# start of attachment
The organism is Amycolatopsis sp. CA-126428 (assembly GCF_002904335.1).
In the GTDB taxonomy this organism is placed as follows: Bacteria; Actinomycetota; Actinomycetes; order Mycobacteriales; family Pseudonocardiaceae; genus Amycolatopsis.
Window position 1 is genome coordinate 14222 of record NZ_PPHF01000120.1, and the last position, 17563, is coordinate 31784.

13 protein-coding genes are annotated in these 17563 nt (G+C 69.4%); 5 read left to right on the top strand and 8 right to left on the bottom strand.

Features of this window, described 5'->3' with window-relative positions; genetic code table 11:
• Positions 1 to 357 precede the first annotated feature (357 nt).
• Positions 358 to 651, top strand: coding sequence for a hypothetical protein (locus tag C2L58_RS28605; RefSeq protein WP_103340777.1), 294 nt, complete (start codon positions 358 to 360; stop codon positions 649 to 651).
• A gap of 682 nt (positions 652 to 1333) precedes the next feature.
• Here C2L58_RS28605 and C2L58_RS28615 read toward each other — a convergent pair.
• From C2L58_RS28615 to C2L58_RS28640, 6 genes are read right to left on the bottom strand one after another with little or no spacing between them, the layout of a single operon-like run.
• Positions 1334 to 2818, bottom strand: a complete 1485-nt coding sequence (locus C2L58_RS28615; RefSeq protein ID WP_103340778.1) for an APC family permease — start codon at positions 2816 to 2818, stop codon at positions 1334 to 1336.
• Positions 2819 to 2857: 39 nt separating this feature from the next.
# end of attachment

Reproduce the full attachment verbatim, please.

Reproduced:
The organism is Amycolatopsis sp. CA-126428 (assembly GCF_002904335.1).
In the GTDB taxonomy this organism is placed as follows: Bacteria; Actinomycetota; Actinomycetes; order Mycobacteriales; family Pseudonocardiaceae; genus Amycolatopsis.
Window position 1 is genome coordinate 14222 of record NZ_PPHF01000120.1, and the last position, 17563, is coordinate 31784.

13 protein-coding genes are annotated in these 17563 nt (G+C 69.4%); 5 read left to right on the top strand and 8 right to left on the bottom strand.

Features of this window, described 5'->3' with window-relative positions; genetic code table 11:
• Positions 1 to 357 precede the first annotated feature (357 nt).
• Positions 358 to 651, top strand: coding sequence for a hypothetical protein (locus tag C2L58_RS28605; RefSeq protein WP_103340777.1), 294 nt, complete (start codon positions 358 to 360; stop codon positions 649 to 651).
• A gap of 682 nt (positions 652 to 1333) precedes the next feature.
• Here C2L58_RS28605 and C2L58_RS28615 read toward each other — a convergent pair.
• From C2L58_RS28615 to C2L58_RS28640, 6 genes are read right to left on the bottom strand one after another with little or no spacing between them, the layout of a single operon-like run.
• Positions 1334 to 2818, bottom strand: a complete 1485-nt coding sequence (locus C2L58_RS28615; RefSeq protein ID WP_103340778.1) for an APC family permease — start codon at positions 2816 to 2818, stop codon at positions 1334 to 1336.
• Positions 2819 to 2857: 39 nt separating this feature from the next.